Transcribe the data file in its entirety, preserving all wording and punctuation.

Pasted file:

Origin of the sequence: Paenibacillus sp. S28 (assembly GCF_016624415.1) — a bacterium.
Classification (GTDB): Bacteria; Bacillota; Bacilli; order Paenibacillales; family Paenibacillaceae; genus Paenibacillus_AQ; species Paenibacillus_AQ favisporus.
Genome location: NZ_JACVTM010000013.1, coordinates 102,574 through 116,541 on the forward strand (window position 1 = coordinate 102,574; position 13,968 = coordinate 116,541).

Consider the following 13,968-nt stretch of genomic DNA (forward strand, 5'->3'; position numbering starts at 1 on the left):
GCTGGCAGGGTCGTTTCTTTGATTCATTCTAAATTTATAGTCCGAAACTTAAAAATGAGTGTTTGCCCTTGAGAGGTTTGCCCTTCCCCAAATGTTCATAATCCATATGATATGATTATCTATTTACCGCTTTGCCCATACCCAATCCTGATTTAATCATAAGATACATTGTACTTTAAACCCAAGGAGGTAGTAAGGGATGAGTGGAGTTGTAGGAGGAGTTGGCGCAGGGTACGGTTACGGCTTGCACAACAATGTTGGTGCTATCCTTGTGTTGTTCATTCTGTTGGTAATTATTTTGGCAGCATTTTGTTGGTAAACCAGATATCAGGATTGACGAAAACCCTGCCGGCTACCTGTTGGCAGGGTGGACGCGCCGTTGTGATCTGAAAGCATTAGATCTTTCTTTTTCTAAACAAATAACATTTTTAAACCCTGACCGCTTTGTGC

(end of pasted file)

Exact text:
Origin of the sequence: Paenibacillus sp. S28 (assembly GCF_016624415.1) — a bacterium.
Classification (GTDB): Bacteria; Bacillota; Bacilli; order Paenibacillales; family Paenibacillaceae; genus Paenibacillus_AQ; species Paenibacillus_AQ favisporus.
Genome location: NZ_JACVTM010000013.1, coordinates 102,574 through 116,541 on the forward strand (window position 1 = coordinate 102,574; position 13,968 = coordinate 116,541).

Consider the following 13,968-nt stretch of genomic DNA (forward strand, 5'->3'; position numbering starts at 1 on the left):
GCTGGCAGGGTCGTTTCTTTGATTCATTCTAAATTTATAGTCCGAAACTTAAAAATGAGTGTTTGCCCTTGAGAGGTTTGCCCTTCCCCAAATGTTCATAATCCATATGATATGATTATCTATTTACCGCTTTGCCCATACCCAATCCTGATTTAATCATAAGATACATTGTACTTTAAACCCAAGGAGGTAGTAAGGGATGAGTGGAGTTGTAGGAGGAGTTGGCGCAGGGTACGGTTACGGCTTGCACAACAATGTTGGTGCTATCCTTGTGTTGTTCATTCTGTTGGTAATTATTTTGGCAGCATTTTGTTGGTAAACCAGATATCAGGATTGACGAAAACCCTGCCGGCTACCTGTTGGCAGGGTGGACGCGCCGTTGTGATCTGAAAGCATTAGATCTTTCTTTTTCTAAACAAATAACATTTTTAAACCCTGACCGCTTTGTGC